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ON THE DEPARTURE OF BISHOP SEL

WYN FOR NEW ZEALAND.

DECEMBER, 1841.

O

N England's shores the Tomatin unfurled

Her sails to waft her o'er one half the world : And with a troop of friends upon

the strand, Of whom some wept, appeared a parting band Called hence for earth's remotest isles to steer, And shape in utmost Zealand their career. And raised above the multitude was one Towards whom all turned as towards a central sun; A youthful head erect in mitred state ; And with a dignity inviolate, Mixed with a look of sweet accord, he drew Such reverence as to age alone seemed due. For holiest thoughts were legible in his face, With quiet ornament of genuine grace. Even in that hour he wore a cheerful guise ; And on his lofty brow, and in his eyes, Lightened a soul of resolute emprise ; And whilst affectionate farewells he spoke,

He bore his great commission in his look."
The prayer was said—the benediction given-
In the full canvas sat the wind of Heaven;
The deck receded-still upon his tongue
The loved and honoured name of Eton hung ;
So forth they fared upon the pathless sea,
A goodly fellowship-a glorious company.

Devoted spirit! we cannot choose but take
Shame to ourselves, for thy privations' sake,
Whilst soft civilization showers around
Our homes all luxuries of sight and sound.
Whence admiration of endurance takes
Soft melting hues ; nay, pity's self awakes,
Roused at the call of friendship, that began
In school-boy days, and now binds man to man.
Yes! we will seek with thee that distant shore ;
And though with bodily eye we see thy face no more,
Such is our love, in vain shall ocean roll
His bars between, to sever soul from soul.

What hope was thine when dashed the rainbow

spray, A cheering emblem through the tedious day,

* Drydex, Character of a Good Parson, from Chaucer.

Over thy vessel's prow, and far away
She held her lengthened course, unvexed by storms
That call up terror in a thousand forms !
Month after month the measureless ocean-wild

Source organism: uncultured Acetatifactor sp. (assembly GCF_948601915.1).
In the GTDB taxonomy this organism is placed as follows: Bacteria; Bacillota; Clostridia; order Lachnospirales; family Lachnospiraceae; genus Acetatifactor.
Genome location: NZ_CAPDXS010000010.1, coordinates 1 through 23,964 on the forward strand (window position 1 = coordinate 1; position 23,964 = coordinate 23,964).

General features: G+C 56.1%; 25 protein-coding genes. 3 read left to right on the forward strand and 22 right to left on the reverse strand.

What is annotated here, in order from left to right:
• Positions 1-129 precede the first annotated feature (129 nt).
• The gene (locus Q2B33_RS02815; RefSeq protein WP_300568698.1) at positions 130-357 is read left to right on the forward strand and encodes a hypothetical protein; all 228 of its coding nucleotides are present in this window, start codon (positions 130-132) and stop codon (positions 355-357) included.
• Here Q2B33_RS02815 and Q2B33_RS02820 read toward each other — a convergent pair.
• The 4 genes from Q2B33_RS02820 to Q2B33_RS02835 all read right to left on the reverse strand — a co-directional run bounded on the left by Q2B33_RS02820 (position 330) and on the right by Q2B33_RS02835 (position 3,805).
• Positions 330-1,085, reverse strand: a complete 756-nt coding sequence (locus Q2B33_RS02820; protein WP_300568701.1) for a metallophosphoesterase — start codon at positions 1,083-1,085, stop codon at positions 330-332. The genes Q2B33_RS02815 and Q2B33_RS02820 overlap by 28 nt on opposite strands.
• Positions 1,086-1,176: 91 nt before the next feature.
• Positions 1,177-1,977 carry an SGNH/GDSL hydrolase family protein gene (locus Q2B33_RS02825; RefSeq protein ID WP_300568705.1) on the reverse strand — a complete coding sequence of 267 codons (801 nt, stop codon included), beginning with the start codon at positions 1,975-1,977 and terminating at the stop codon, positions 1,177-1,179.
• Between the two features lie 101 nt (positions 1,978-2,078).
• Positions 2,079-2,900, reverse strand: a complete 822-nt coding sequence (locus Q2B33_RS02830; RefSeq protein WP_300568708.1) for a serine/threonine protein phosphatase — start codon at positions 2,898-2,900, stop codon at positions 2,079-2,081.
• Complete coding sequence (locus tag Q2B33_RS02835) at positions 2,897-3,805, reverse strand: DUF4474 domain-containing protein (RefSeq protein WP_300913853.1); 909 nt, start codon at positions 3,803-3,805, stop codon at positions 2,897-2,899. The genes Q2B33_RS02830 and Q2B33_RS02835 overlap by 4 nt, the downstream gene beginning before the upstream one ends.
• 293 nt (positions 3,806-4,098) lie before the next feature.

Mirrored the azure firmament, that smiled
With sunlit influences upon the deep,
And lulled the tempest in unwonted sleep;
Till in the very haven where thou would'st be,
Omen of happiest futurity,
Earth, sea, sun, air, all gave the favouring sign,
Here breathes a spirit of man no other than divine;
And ere thou might'st address thy future flock
Of cinctured islanders, each barren rock,
And distant bowery hill, and glistening cove,
Was hailed by thee with joy akin to heavenly love.

And whilst the militant Church in open sight Of men arrays, her panoply for fight, Once and again with ringing warrior tones And with a mighty stirring of dry bones, And voices louder waxing, trumpet-pealed With no uncertain sound on God's own battle-field, Remarshalling the broken, scattered, lost, Confederation of her ancient host, Intent offending Christians to rebukeTowards Zealand she inclines with sweet inviting look.

And in thy sacred function a serene
Example of endurance shall be seen,
That the highway before Her shall prepare,
Sweet-minded Prelate! Thou, true messenger
Of peace, shalt raise the Savage of the wild,
And gently draw him : lordly, yet a child,
He loves thy pastoral care, and precepts nobly mild.

Thus quickening with vitality intense, The germ of national pre-eminence, Watered by true religion, shall take root, And bear for unborn ages richest fruit. Then shall a fair ingenuous race explore The darkling mines of intellectual lore; And eager-hearted industry give birth To the respondent claims of social worth. The prairie and the fern-grown waste shall teem With culture, there the golden harvest gleam; And commerce from untold resources spring; And vessels shoreward crowd “ on wheel or wing." And kindling to the genius of the clime, Shall polished arts succeed, and high-built rhyme From native imagery shall take its tone, And hallow mighty deeds of warriors done

* Campbell.

In chivalrous feats of arms, not barbarous war ;
So shall thy Zealand shine the leading star
Fixed in the galaxy of lustrous isles
That o'er the one half world of waters smiles.

And measured by thine aim, that seeks the skies, Thereafter shall a temple-dome arise, Of vast proportions just, yet intricate, Of symmetry befitting Christian state; Elaborate with gold, with marble bright, From tessellated floor to fretted height; Where the discriminating eye shall trace Fresh combinations, and new forms of grace, Caught from the o'er-arching woodland colonnades, And pendent scenery of those savage glades, From Nature's own soft architecture won To live by native art transferred to stone. And in that temple shall glad crowds attend, And to the light revealed in reverence bend ; Whilst to reverberating vocal choirs, And breath of organ-pipes, the anthem lends its fires.

And though to see thy Zealand in her prime
May not be given, yet, triumphing o'er time,
One solace is behind, if those that feed
By faith upon the future solace need.

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